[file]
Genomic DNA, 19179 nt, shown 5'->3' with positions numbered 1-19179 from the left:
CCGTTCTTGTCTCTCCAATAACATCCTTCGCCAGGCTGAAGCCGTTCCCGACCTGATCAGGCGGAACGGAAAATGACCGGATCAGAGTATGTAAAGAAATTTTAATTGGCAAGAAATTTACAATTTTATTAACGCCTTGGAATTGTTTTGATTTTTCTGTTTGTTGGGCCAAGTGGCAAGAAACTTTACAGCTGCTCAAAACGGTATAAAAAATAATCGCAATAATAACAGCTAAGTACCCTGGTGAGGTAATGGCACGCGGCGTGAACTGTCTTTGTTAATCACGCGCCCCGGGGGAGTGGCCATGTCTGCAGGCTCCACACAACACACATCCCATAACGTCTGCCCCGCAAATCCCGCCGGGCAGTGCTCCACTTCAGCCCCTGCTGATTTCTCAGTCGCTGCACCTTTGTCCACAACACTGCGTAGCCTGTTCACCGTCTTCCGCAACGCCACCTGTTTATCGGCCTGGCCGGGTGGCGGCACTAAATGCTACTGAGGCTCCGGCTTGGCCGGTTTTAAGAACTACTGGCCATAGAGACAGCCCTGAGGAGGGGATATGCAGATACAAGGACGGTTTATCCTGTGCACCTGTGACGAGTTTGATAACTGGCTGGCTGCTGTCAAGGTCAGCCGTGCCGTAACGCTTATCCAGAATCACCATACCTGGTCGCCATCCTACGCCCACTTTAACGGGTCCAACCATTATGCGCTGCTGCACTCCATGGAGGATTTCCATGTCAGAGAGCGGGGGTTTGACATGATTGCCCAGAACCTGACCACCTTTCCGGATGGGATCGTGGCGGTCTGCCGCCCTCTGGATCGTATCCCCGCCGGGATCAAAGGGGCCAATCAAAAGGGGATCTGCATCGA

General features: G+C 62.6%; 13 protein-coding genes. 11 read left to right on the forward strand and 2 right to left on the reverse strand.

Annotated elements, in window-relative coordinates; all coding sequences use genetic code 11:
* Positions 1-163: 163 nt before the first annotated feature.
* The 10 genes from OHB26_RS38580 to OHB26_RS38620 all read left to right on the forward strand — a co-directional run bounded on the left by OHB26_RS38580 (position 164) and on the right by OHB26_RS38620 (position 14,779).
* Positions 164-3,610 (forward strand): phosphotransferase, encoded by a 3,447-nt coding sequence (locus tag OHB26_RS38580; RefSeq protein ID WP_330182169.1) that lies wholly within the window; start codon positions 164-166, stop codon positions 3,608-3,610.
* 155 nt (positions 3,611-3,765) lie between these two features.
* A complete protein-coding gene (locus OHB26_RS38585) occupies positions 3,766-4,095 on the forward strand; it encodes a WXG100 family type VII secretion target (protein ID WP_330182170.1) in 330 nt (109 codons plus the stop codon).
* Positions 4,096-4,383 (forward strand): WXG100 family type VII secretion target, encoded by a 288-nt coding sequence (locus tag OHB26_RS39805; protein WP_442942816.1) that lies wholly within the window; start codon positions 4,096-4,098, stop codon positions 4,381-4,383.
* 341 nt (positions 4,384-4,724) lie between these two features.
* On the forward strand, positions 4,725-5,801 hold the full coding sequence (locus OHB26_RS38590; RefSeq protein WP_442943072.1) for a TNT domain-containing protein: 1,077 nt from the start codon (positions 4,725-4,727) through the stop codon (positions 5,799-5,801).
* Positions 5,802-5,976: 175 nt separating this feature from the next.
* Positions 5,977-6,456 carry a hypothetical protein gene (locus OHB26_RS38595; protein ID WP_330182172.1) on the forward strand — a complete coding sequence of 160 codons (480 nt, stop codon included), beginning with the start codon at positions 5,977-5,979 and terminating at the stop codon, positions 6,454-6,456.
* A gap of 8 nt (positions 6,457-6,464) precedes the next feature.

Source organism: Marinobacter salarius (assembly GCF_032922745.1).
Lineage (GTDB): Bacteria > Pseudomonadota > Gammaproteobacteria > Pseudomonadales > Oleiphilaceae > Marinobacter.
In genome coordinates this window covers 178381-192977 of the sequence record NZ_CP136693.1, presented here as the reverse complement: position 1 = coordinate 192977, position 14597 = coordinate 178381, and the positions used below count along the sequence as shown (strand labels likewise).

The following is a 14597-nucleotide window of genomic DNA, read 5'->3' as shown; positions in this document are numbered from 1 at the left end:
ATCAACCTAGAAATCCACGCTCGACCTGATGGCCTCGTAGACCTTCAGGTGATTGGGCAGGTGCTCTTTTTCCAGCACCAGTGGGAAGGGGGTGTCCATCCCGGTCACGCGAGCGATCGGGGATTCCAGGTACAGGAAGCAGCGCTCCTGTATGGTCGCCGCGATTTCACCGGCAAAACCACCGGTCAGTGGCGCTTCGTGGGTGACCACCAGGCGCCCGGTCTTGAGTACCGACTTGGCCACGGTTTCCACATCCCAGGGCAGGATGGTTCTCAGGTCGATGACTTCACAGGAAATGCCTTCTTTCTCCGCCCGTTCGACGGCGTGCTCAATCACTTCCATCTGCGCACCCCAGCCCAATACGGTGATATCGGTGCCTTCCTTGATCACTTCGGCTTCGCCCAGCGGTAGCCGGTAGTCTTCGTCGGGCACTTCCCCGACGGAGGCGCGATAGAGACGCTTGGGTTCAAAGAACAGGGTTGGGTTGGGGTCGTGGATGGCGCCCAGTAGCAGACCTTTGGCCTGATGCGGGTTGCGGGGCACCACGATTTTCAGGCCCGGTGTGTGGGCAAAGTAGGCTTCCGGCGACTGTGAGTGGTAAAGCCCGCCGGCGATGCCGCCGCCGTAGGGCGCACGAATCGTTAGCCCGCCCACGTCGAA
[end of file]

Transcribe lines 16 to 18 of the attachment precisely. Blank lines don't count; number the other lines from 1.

Source organism: Marinobacter salarius (assembly GCF_032922745.1).
Lineage (GTDB): Bacteria > Pseudomonadota > Gammaproteobacteria > Pseudomonadales > Oleiphilaceae > Marinobacter.
In genome coordinates this window covers 178381-192977 of the sequence record NZ_CP136693.1, presented here as the reverse complement: position 1 = coordinate 192977, position 14597 = coordinate 178381, and the positions used below count along the sequence as shown (strand labels likewise).